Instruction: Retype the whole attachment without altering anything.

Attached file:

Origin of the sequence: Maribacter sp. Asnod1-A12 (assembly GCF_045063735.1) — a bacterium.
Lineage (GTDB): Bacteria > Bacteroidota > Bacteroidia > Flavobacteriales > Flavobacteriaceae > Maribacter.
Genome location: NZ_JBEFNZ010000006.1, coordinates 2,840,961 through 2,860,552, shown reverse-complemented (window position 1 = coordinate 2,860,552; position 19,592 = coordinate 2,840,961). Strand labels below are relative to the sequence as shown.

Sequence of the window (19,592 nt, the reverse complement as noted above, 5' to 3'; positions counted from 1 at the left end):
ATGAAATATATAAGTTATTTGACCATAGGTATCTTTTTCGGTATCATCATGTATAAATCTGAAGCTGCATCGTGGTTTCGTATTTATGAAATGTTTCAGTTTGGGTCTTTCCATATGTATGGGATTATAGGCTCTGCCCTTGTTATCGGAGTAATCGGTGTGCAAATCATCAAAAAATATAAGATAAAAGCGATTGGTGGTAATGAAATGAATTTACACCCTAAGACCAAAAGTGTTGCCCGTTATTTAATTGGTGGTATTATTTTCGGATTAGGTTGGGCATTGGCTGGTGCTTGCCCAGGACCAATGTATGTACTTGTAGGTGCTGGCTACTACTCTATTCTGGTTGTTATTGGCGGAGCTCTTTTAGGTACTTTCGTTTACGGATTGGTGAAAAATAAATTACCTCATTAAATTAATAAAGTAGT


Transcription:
Origin of the sequence: Maribacter sp. Asnod1-A12 (assembly GCF_045063735.1) — a bacterium.
Lineage (GTDB): Bacteria > Bacteroidota > Bacteroidia > Flavobacteriales > Flavobacteriaceae > Maribacter.
Genome location: NZ_JBEFNZ010000006.1, coordinates 2,840,961 through 2,860,552, shown reverse-complemented (window position 1 = coordinate 2,860,552; position 19,592 = coordinate 2,840,961). Strand labels below are relative to the sequence as shown.

Sequence of the window (19,592 nt, the reverse complement as noted above, 5' to 3'; positions counted from 1 at the left end):
ATGAAATATATAAGTTATTTGACCATAGGTATCTTTTTCGGTATCATCATGTATAAATCTGAAGCTGCATCGTGGTTTCGTATTTATGAAATGTTTCAGTTTGGGTCTTTCCATATGTATGGGATTATAGGCTCTGCCCTTGTTATCGGAGTAATCGGTGTGCAAATCATCAAAAAATATAAGATAAAAGCGATTGGTGGTAATGAAATGAATTTACACCCTAAGACCAAAAGTGTTGCCCGTTATTTAATTGGTGGTATTATTTTCGGATTAGGTTGGGCATTGGCTGGTGCTTGCCCAGGACCAATGTATGTACTTGTAGGTGCTGGCTACTACTCTATTCTGGTTGTTATTGGCGGAGCTCTTTTAGGTACTTTCGTTTACGGATTGGTGAAAAATAAATTACCTCATTAAATTAATAAAGTAGT